Second, selection of individuals one may want as a friend seems to increase in complexity on an exponential level as we age. Children tend not to put much thought into the attributes and characteristics of their friends, just the fact that they have friends. In contrast adults seem to define certain characteristics that they want in their friends and those that do not have those characteristics they do not approach with an offer of friendship. Sadly enough some very superficial elements are sometimes included in these defining characteristics.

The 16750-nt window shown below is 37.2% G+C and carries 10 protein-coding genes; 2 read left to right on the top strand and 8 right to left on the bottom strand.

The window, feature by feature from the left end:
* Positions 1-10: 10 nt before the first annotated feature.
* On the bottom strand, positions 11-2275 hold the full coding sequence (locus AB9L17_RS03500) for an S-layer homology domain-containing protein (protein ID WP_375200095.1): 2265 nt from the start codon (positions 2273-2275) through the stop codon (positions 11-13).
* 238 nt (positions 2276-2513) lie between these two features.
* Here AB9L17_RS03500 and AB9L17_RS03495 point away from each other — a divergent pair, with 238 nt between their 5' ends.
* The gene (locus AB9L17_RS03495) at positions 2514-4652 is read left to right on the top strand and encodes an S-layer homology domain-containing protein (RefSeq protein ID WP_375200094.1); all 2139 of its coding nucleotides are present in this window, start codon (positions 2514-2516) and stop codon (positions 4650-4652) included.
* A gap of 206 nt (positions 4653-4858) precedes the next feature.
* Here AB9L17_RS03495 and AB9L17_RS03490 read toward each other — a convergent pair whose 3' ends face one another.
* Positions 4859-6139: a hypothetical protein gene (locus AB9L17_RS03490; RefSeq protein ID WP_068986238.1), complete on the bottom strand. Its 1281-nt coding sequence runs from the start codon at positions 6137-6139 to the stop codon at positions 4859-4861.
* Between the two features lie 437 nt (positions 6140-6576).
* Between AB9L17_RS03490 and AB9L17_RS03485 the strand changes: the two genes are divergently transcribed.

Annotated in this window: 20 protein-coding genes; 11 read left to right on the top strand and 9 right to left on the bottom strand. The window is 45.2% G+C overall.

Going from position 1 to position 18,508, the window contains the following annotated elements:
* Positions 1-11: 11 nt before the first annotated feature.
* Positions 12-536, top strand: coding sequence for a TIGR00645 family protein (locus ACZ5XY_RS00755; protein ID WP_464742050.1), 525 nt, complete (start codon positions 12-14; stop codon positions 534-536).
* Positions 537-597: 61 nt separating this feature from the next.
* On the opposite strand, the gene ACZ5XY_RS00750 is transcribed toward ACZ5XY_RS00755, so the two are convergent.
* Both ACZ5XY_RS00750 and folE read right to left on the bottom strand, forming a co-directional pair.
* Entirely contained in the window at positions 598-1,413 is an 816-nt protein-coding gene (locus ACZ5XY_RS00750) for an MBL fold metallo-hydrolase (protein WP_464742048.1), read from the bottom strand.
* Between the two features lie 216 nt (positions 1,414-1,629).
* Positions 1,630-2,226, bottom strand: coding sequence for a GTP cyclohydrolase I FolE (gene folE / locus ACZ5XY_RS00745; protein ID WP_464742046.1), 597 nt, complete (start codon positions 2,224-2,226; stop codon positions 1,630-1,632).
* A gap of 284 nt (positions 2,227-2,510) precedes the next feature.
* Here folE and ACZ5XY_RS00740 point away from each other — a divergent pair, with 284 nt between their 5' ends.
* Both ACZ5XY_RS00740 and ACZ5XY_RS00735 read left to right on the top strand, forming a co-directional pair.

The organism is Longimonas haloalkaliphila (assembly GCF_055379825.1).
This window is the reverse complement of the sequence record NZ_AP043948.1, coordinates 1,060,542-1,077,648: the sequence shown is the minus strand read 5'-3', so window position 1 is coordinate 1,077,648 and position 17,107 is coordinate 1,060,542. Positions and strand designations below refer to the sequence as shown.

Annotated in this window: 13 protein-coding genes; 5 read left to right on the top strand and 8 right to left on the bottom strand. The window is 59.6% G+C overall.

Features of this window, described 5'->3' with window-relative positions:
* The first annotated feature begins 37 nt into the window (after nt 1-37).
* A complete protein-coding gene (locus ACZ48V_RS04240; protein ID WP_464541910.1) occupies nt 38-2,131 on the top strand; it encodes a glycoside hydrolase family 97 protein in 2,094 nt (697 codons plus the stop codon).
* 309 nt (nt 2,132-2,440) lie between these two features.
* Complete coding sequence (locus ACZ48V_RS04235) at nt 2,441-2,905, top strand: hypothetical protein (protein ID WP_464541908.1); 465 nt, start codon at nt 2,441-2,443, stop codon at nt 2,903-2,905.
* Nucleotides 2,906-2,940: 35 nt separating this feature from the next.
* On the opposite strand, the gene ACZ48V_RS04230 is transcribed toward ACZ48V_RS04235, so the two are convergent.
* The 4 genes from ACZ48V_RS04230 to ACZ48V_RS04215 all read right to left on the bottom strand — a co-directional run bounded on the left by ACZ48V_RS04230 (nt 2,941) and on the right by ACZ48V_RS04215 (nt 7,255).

A child's naivety also plays a role in this approach analysis. Children tend not to care about immutable characteristics such as race and ethnicity, but adults, who one could argue should be even less concerned about such trivial things, place more importance on such issues. For example, look at most interracial high schools and other educational environments during free periods such as lunch. Most of the time white students eat with other white students, black students eat with other black students, Latino students eat with other Latino students and so forth. Normally individuals only cross these racial/ethnic lines when they have some long-standing relationship with others from when they are children or if they have some strong universal interests, like membership in a club or sports team. Why are these elements needed for person A to eat with person B when most of the time their only differences are trivial and irrelevant?